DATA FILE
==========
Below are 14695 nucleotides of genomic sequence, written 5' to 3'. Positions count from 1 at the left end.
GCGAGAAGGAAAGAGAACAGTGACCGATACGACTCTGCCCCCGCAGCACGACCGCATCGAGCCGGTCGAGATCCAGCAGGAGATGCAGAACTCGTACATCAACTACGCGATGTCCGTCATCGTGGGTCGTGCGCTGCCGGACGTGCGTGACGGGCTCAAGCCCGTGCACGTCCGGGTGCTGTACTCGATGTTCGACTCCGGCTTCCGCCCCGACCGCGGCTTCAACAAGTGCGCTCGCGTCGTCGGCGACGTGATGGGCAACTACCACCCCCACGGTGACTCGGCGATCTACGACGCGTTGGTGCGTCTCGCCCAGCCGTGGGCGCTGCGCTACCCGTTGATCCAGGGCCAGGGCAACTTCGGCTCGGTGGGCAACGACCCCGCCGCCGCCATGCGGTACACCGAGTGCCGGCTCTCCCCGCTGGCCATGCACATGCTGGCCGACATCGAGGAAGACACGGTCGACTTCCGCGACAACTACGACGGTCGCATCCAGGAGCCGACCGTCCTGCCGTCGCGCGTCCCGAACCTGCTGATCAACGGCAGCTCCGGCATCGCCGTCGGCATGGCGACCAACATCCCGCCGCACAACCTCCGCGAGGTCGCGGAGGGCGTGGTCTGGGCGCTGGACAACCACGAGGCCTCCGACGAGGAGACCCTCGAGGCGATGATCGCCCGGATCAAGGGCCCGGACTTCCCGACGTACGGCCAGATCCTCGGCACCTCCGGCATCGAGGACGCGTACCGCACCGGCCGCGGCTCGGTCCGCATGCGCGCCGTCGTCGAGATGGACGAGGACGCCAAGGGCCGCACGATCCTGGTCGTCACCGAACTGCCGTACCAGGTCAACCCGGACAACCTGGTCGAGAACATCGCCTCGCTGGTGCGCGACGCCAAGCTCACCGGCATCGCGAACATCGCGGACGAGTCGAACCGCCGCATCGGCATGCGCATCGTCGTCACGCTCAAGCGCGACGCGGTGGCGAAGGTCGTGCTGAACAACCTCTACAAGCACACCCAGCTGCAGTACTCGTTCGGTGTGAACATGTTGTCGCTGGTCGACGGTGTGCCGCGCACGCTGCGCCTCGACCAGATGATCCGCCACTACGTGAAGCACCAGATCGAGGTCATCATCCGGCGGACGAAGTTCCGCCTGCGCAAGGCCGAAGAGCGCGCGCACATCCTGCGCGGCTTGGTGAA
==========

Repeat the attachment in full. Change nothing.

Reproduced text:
Below are 14695 nucleotides of genomic sequence, written 5' to 3'. Positions count from 1 at the left end.
GCGAGAAGGAAAGAGAACAGTGACCGATACGACTCTGCCCCCGCAGCACGACCGCATCGAGCCGGTCGAGATCCAGCAGGAGATGCAGAACTCGTACATCAACTACGCGATGTCCGTCATCGTGGGTCGTGCGCTGCCGGACGTGCGTGACGGGCTCAAGCCCGTGCACGTCCGGGTGCTGTACTCGATGTTCGACTCCGGCTTCCGCCCCGACCGCGGCTTCAACAAGTGCGCTCGCGTCGTCGGCGACGTGATGGGCAACTACCACCCCCACGGTGACTCGGCGATCTACGACGCGTTGGTGCGTCTCGCCCAGCCGTGGGCGCTGCGCTACCCGTTGATCCAGGGCCAGGGCAACTTCGGCTCGGTGGGCAACGACCCCGCCGCCGCCATGCGGTACACCGAGTGCCGGCTCTCCCCGCTGGCCATGCACATGCTGGCCGACATCGAGGAAGACACGGTCGACTTCCGCGACAACTACGACGGTCGCATCCAGGAGCCGACCGTCCTGCCGTCGCGCGTCCCGAACCTGCTGATCAACGGCAGCTCCGGCATCGCCGTCGGCATGGCGACCAACATCCCGCCGCACAACCTCCGCGAGGTCGCGGAGGGCGTGGTCTGGGCGCTGGACAACCACGAGGCCTCCGACGAGGAGACCCTCGAGGCGATGATCGCCCGGATCAAGGGCCCGGACTTCCCGACGTACGGCCAGATCCTCGGCACCTCCGGCATCGAGGACGCGTACCGCACCGGCCGCGGCTCGGTCCGCATGCGCGCCGTCGTCGAGATGGACGAGGACGCCAAGGGCCGCACGATCCTGGTCGTCACCGAACTGCCGTACCAGGTCAACCCGGACAACCTGGTCGAGAACATCGCCTCGCTGGTGCGCGACGCCAAGCTCACCGGCATCGCGAACATCGCGGACGAGTCGAACCGCCGCATCGGCATGCGCATCGTCGTCACGCTCAAGCGCGACGCGGTGGCGAAGGTCGTGCTGAACAACCTCTACAAGCACACCCAGCTGCAGTACTCGTTCGGTGTGAACATGTTGTCGCTGGTCGACGGTGTGCCGCGCACGCTGCGCCTCGACCAGATGATCCGCCACTACGTGAAGCACCAGATCGAGGTCATCATCCGGCGGACGAAGTTCCGCCTGCGCAAGGCCGAAGAGCGCGCGCACATCCTGCGCGGCTTGGTGAA